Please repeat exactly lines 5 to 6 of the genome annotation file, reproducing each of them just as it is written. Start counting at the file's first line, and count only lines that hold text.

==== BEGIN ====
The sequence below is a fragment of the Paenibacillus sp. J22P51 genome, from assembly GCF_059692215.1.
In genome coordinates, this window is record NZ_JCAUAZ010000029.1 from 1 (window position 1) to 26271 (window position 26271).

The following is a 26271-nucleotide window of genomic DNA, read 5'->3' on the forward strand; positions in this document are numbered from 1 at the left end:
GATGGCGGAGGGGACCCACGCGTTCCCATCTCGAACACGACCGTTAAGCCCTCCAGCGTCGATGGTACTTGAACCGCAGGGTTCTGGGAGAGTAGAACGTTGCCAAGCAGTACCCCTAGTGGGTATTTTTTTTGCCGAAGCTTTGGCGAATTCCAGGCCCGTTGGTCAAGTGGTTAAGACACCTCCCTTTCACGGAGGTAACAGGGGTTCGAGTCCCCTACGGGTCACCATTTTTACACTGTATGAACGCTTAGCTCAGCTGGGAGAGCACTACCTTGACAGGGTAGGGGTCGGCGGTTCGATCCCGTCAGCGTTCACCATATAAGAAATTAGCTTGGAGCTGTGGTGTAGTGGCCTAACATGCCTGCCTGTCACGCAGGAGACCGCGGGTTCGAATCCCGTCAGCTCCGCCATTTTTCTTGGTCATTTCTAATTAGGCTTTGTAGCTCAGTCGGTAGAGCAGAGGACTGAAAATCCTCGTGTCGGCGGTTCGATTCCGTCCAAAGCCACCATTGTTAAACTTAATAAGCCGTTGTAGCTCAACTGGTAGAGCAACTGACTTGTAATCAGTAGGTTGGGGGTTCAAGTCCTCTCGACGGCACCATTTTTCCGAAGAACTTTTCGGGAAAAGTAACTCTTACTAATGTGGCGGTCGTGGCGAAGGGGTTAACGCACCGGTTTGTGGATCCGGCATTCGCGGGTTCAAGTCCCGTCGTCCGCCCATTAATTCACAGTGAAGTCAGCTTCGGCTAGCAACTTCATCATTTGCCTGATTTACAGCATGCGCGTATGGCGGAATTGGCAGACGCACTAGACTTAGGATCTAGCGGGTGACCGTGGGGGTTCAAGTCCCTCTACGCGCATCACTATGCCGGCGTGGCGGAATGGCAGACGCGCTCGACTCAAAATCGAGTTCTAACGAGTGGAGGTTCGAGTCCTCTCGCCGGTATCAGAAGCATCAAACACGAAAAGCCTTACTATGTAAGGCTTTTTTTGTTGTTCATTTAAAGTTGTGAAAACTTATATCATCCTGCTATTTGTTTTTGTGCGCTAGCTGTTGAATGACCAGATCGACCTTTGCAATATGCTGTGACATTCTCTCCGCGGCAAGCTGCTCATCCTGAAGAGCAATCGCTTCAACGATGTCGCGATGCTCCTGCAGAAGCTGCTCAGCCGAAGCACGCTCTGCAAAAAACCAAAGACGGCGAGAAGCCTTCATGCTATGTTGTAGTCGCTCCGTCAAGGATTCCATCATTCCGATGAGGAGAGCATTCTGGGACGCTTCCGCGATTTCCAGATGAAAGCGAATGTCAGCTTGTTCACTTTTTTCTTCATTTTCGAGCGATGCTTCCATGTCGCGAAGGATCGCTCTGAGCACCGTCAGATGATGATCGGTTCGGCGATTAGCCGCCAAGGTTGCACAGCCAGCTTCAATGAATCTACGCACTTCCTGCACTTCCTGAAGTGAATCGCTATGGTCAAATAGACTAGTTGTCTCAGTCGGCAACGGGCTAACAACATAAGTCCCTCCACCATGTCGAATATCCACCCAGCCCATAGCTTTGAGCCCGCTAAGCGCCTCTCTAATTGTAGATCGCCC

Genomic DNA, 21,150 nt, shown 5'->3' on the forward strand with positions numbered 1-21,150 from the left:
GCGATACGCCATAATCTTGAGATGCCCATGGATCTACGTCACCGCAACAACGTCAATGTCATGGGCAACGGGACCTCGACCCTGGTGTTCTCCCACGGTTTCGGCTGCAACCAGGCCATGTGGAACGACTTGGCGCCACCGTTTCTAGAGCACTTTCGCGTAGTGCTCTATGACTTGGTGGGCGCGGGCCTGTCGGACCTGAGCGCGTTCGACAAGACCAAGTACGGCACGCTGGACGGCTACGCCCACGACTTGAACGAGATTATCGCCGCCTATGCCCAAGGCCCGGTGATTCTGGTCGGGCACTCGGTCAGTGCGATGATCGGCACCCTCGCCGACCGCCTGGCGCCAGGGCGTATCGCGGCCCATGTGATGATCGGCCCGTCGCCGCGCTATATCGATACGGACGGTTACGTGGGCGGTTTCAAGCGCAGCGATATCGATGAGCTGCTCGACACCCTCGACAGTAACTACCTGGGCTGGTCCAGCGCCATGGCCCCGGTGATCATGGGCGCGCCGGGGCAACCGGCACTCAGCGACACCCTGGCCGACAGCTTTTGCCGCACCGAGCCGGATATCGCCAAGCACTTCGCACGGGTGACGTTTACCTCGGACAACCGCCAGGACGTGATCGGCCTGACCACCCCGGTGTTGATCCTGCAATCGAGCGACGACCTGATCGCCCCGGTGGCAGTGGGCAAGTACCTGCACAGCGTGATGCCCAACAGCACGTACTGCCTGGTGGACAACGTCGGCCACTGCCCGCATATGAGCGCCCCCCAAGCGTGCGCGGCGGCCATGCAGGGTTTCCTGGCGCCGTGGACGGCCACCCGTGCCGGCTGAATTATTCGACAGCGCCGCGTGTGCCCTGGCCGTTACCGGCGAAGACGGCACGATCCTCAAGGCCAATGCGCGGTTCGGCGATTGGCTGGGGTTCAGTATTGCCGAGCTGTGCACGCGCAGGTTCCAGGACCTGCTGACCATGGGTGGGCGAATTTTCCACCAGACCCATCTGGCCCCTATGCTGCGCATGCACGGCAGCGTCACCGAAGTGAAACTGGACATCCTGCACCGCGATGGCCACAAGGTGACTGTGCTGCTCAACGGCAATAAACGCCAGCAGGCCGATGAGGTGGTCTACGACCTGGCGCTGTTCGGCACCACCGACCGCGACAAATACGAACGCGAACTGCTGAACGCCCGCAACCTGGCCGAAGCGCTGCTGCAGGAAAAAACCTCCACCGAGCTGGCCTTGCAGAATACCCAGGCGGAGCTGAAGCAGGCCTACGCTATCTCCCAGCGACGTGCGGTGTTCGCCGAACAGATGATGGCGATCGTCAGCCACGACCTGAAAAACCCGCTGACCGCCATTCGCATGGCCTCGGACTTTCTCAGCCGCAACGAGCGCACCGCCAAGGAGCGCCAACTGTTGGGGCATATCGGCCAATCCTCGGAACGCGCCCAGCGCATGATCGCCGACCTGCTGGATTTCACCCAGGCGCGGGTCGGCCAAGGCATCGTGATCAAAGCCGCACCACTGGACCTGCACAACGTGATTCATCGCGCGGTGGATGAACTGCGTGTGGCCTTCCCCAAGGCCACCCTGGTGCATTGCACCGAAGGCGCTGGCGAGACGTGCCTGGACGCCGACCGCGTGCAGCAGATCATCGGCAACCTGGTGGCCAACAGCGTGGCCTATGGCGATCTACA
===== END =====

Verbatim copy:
Genomic DNA, 21,150 nt, shown 5'->3' on the forward strand with positions numbered 1-21,150 from the left:
GCGATACGCCATAATCTTGAGATGCCCATGGATCTACGTCACCGCAACAACGTCAATGTCATGGGCAACGGGACCTCGACCCTGGTGTTCTCCCACGGTTTCGGCTGCAACCAGGCCATGTGGAACGACTTGGCGCCACCGTTTCTAGAGCACTTTCGCGTAGTGCTCTATGACTTGGTGGGCGCGGGCCTGTCGGACCTGAGCGCGTTCGACAAGACCAAGTACGGCACGCTGGACGGCTACGCCCACGACTTGAACGAGATTATCGCCGCCTATGCCCAAGGCCCGGTGATTCTGGTCGGGCACTCGGTCAGTGCGATGATCGGCACCCTCGCCGACCGCCTGGCGCCAGGGCGTATCGCGGCCCATGTGATGATCGGCCCGTCGCCGCGCTATATCGATACGGACGGTTACGTGGGCGGTTTCAAGCGCAGCGATATCGATGAGCTGCTCGACACCCTCGACAGTAACTACCTGGGCTGGTCCAGCGCCATGGCCCCGGTGATCATGGGCGCGCCGGGGCAACCGGCACTCAGCGACACCCTGGCCGACAGCTTTTGCCGCACCGAGCCGGATATCGCCAAGCACTTCGCACGGGTGACGTTTACCTCGGACAACCGCCAGGACGTGATCGGCCTGACCACCCCGGTGTTGATCCTGCAATCGAGCGACGACCTGATCGCCCCGGTGGCAGTGGGCAAGTACCTGCACAGCGTGATGCCCAACAGCACGTACTGCCTGGTGGACAACGTCGGCCACTGCCCGCATATGAGCGCCCCCCAAGCGTGCGCGGCGGCCATGCAGGGTTTCCTGGCGCCGTGGACGGCCACCCGTGCCGGCTGAATTATTCGACAGCGCCGCGTGTGCCCTGGCCGTTACCGGCGAAGACGGCACGATCCTCAAGGCCAATGCGCGGTTCGGCGATTGGCTGGGGTTCAGTATTGCCGAGCTGTGCACGCGCAGGTTCCAGGACCTGCTGACCATGGGTGGGCGAATTTTCCACCAGACCCATCTGGCCCCTATGCTGCGCATGCACGGCAGCGTCACCGAAGTGAAACTGGACATCCTGCACCGCGATGGCCACAAGGTGACTGTGCTGCTCAACGGCAATAAACGCCAGCAGGCCGATGAGGTGGTCTACGACCTGGCGCTGTTCGGCACCACCGACCGCGACAAATACGAACGCGAACTGCTGAACGCCCGCAACCTGGCCGAAGCGCTGCTGCAGGAAAAAACCTCCACCGAGCTGGCCTTGCAGAATACCCAGGCGGAGCTGAAGCAGGCCTACGCTATCTCCCAGCGACGTGCGGTGTTCGCCGAACAGATGATGGCGATCGTCAGCCACGACCTGAAAAACCCGCTGACCGCCATTCGCATGGCCTCGGACTTTCTCAGCCGCAACGAGCGCACCGCCAAGGAGCGCCAACTGTTGGGGCATATCGGCCAATCCTCGGAACGCGCCCAGCGCATGATCGCCGACCTGCTGGATTTCACCCAGGCGCGGGTCGGCCAAGGCATCGTGATCAAAGCCGCACCACTGGACCTGCACAACGTGATTCATCGCGCGGTGGATGAACTGCGTGTGGCCTTCCCCAAGGCCACCCTGGTGCATTGCACCGAAGGCGCTGGCGAGACGTGCCTGGACGCCGACCGCGTGCAGCAGATCATCGGCAACCTGGTGGCCAACAGCGTGGCCTATGGCGATCTACA